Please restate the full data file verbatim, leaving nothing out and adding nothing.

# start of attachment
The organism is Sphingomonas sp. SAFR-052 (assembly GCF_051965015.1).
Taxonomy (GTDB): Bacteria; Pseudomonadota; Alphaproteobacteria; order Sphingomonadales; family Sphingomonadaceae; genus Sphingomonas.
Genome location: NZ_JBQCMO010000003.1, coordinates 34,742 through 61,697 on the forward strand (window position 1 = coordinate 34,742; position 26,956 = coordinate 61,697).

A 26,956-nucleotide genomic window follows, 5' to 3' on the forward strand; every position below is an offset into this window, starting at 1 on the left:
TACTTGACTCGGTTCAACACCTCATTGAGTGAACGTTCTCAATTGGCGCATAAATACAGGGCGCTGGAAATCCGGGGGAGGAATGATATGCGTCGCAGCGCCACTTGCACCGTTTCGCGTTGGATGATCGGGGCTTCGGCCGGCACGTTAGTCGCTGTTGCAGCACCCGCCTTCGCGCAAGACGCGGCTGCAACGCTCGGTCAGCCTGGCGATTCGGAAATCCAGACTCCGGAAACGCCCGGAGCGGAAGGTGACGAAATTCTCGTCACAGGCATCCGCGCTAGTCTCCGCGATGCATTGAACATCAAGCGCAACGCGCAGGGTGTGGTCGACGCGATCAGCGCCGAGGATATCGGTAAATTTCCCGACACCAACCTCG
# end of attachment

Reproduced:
The organism is Sphingomonas sp. SAFR-052 (assembly GCF_051965015.1).
Taxonomy (GTDB): Bacteria; Pseudomonadota; Alphaproteobacteria; order Sphingomonadales; family Sphingomonadaceae; genus Sphingomonas.
Genome location: NZ_JBQCMO010000003.1, coordinates 34,742 through 61,697 on the forward strand (window position 1 = coordinate 34,742; position 26,956 = coordinate 61,697).

A 26,956-nucleotide genomic window follows, 5' to 3' on the forward strand; every position below is an offset into this window, starting at 1 on the left:
TACTTGACTCGGTTCAACACCTCATTGAGTGAACGTTCTCAATTGGCGCATAAATACAGGGCGCTGGAAATCCGGGGGAGGAATGATATGCGTCGCAGCGCCACTTGCACCGTTTCGCGTTGGATGATCGGGGCTTCGGCCGGCACGTTAGTCGCTGTTGCAGCACCCGCCTTCGCGCAAGACGCGGCTGCAACGCTCGGTCAGCCTGGCGATTCGGAAATCCAGACTCCGGAAACGCCCGGAGCGGAAGGTGACGAAATTCTCGTCACAGGCATCCGCGCTAGTCTCCGCGATGCATTGAACATCAAGCGCAACGCGCAGGGTGTGGTCGACGCGATCAGCGCCGAGGATATCGGTAAATTTCCCGACACCAACCTCG